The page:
Regular readers of the Friends’ Newsletter are well familiar with the monthly contributions of Carol Cail, an accomplished author and dependable guide to books and libraries. Unless you were a volunteer book-sorter from “a few years back,” however, you probably weren’t familiar with Carol’s husband Norm.
I am sad to report that Norm Cail died on December 30, in Colorado Springs where he and Carol had lived since 2016. Although I have lost a friend, more fundamentally this Friends organization has lost one of its most important friends.
From the “Before Times”, you all know that the Friends’ book-sale operations were exceptionally well-organized, and offered tens of thousands of books in carefully curated categories. Well, that wasn’t always the case. Back in the mid-Seventies, the Friends would receive only a few thousand books over the course of a full year. And once a year (only) there would be a sale, consisting of only about four tables, with the only categories being “Fiction,” “Non-Fiction” and “Children’s.”
Starting from scratch in this manner, the Friends decided they could use a cart to move book boxes. Somebody (and I wish I knew exactly who that was) decided that maybe they could borrow a cart from Longmont’s Daily Office Supply Store. Store owners Norm and Carol graciously agreed, and that cart loan led to a multi- decades deep relationship with the Longmont Library and its Friends.
Carol quickly saw room for book-sale improvement, by offering more books in more narrow categories to choose from. As she began spending more time in the basement book-sorting area, she persuaded Norm to join her, at first to help with the heavy lifting. But between the two of them, they created a categorization system to break the books into about 60 distinct categories. Over time, those initial four tables grew into about 75 tables, sometimes spread out in two separate buildings and displaying some 80,000 books. Such a tableau would have simply been unimaginable before Carol and Norm’s involvement.
I’m not sure when I first became a book sorter myself; it might have been around my retirement in 2007. But I quickly fell into a habit of joining a crew of Monday morning regulars in the library basement: Charity, Denny Spraetz, and Norm and Carol. Carol was outgoing and sparkly, but I have to say it was a little harder to get to know Norm. He was very quiet, and never talked about himself. But it was obvious that he was very intelligent and extremely analytical.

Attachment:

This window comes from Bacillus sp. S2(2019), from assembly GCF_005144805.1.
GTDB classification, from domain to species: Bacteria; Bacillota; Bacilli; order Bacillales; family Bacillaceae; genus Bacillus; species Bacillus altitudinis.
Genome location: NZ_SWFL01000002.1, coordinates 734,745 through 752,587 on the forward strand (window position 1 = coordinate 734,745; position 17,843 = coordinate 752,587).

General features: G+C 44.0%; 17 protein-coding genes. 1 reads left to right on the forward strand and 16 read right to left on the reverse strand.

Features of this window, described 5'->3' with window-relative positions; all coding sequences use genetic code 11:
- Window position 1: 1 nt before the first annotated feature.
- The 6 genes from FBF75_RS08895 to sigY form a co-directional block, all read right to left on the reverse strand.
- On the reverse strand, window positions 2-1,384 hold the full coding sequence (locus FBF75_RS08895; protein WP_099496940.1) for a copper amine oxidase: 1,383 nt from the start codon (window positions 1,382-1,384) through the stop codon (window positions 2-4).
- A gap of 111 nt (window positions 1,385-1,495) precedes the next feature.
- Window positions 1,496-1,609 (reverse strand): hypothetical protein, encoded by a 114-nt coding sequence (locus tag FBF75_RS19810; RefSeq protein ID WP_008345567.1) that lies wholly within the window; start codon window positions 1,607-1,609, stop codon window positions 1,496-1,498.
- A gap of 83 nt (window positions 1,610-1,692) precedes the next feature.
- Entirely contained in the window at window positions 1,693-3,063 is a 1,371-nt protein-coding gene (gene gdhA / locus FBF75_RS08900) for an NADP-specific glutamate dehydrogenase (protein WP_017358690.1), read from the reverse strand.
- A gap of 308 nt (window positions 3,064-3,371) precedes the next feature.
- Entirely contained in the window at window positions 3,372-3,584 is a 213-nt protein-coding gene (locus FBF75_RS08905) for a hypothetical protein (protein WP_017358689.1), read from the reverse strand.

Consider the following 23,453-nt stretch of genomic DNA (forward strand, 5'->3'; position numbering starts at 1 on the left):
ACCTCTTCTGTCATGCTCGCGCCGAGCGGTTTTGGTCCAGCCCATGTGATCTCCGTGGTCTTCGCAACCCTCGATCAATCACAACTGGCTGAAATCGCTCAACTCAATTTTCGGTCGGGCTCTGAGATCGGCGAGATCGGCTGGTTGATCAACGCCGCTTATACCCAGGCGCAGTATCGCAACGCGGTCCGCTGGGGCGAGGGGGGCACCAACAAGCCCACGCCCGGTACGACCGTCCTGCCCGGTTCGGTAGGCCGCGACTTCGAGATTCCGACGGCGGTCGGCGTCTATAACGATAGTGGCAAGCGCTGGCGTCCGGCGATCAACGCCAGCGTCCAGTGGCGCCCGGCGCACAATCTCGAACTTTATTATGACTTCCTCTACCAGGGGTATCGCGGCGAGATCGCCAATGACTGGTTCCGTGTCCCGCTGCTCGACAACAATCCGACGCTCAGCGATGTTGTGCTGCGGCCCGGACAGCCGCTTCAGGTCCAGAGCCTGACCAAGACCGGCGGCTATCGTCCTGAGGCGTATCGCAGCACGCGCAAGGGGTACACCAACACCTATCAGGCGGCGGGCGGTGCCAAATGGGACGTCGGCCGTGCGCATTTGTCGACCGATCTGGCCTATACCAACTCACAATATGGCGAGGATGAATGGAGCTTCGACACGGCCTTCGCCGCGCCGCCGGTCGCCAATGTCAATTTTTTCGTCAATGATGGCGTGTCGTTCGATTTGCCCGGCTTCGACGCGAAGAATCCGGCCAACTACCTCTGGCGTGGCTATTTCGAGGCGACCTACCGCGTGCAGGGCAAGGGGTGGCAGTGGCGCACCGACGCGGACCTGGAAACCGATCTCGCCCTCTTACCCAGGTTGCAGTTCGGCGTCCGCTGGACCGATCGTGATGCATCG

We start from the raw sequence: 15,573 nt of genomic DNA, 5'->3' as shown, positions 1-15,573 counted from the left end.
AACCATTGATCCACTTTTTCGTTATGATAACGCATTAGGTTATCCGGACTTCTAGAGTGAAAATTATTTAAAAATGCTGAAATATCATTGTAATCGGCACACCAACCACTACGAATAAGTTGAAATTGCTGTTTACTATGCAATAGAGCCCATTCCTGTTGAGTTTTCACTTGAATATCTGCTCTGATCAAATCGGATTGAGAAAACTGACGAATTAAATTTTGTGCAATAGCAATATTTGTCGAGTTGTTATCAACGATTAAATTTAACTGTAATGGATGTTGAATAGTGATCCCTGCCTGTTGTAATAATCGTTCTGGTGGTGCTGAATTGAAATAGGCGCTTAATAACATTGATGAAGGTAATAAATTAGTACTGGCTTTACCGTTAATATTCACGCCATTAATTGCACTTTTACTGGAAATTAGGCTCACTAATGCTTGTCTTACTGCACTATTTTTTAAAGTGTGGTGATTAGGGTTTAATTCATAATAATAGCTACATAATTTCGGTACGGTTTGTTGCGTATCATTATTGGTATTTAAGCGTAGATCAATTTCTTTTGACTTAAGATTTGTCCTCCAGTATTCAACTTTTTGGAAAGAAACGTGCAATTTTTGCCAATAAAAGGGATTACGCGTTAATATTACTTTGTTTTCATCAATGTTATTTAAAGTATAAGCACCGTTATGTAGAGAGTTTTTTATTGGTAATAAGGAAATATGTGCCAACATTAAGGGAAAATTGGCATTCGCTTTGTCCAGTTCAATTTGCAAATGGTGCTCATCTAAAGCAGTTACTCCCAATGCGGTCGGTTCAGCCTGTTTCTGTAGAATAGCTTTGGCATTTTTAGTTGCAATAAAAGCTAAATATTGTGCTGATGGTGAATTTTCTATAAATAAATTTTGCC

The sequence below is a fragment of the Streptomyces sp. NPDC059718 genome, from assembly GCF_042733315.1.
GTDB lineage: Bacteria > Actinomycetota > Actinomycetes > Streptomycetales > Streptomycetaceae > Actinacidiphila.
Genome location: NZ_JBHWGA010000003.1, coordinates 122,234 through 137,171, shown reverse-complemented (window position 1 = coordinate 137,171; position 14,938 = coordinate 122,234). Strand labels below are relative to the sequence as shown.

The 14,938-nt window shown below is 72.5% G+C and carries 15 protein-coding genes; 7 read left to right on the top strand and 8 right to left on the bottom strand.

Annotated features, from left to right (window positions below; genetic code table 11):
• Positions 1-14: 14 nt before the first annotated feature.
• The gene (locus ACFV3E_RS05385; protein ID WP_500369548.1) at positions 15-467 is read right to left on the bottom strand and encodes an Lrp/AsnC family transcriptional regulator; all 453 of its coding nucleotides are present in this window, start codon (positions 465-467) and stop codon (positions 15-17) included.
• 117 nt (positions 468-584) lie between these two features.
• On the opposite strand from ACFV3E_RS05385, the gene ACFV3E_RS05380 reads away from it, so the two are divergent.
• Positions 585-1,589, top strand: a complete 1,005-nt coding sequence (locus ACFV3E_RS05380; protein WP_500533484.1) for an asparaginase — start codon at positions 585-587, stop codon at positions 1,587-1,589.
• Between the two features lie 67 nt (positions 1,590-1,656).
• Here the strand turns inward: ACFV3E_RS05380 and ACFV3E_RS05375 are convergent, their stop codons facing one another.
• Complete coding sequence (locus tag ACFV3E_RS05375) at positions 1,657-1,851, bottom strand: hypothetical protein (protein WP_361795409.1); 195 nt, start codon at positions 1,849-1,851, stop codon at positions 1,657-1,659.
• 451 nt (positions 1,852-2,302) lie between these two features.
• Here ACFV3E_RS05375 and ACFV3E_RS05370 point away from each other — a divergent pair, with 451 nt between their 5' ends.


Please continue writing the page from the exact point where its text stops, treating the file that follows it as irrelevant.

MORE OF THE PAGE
I was always one looking for easier ways of moving all those books around. Norm was instrumental in arranging for us to move beyond hand carts and actually acquire a pallet jack (I can’t believe we ever managed without it). I would occasionally offer some other not-even-half-baked idea for some other contrivance, and Norm would listen patiently before injecting a dose of needed reality. When we thought we were losing too many books to theft, I suggested we create “some kind” of conveyor device that would transport donated books into a secured area. I just now ran across Norm’s response to that one: an email that printed out to three complete pages reporting on the experimental wooden slide he had constructed, complete with measurements of dimensions, weights, angles and “coefficients of friction.” That’s just how he thought.When I was President of the Friends Board in 2011, I started an effort to nominate Norm and Carol for a prestigious volunteer award from the Boulder Community Foundation. In my nomination letter I described some of their accomplishments in addition to the book-categorization system:
- Spending thousands and thousands of hours in sorting books, each averaging something like 20 hours every week
- Personally handling between one and two million books
- Creating a sophisticated storage system to ensure books are securely arranged so as to be accessible when needed
- Helping arrange for the big annual sale to be augmented by a series of more frequent smaller sales
- Being dependably on hand at every sale, making sure the right books were delivered to the right sales area and tearing down the operation at the end of the sale
- Creating a series of “free-book shelves” for the community to reduce the number of discarded books
- Setting a critically needed example for new volunteers, by maintaining calmness and eliminating “drama.”
In my award-nomination letter, I mentioned that these efforts had occurred over three decades. When Carol saw this, she contacted me to say that Norm, characteristically, felt guilty by this reference because they hadn’t been involved for three complete decades. I managed to persuade him that was not a problem, by saying that George Brett was said to be the only MLB player to have won batting titles over three decades, even though his career had spanned “only” 14 years.”
Well, I’m happy to say the Boulder Community Foundation correctly assessed Carol and Norm’s contributions and did indeed name them its Volunteer Award Winners for 2011. Prominent in its Award proclamation was this description by Becky Williamson, founder of the Longmont Friends: “They simply set a standard for maintaining order. They literally create order out of what could (and used to) be chaos.”
Also characteristically, Norm and Carol promptly donated their Award prize money to the Library. — JIM ENGLAND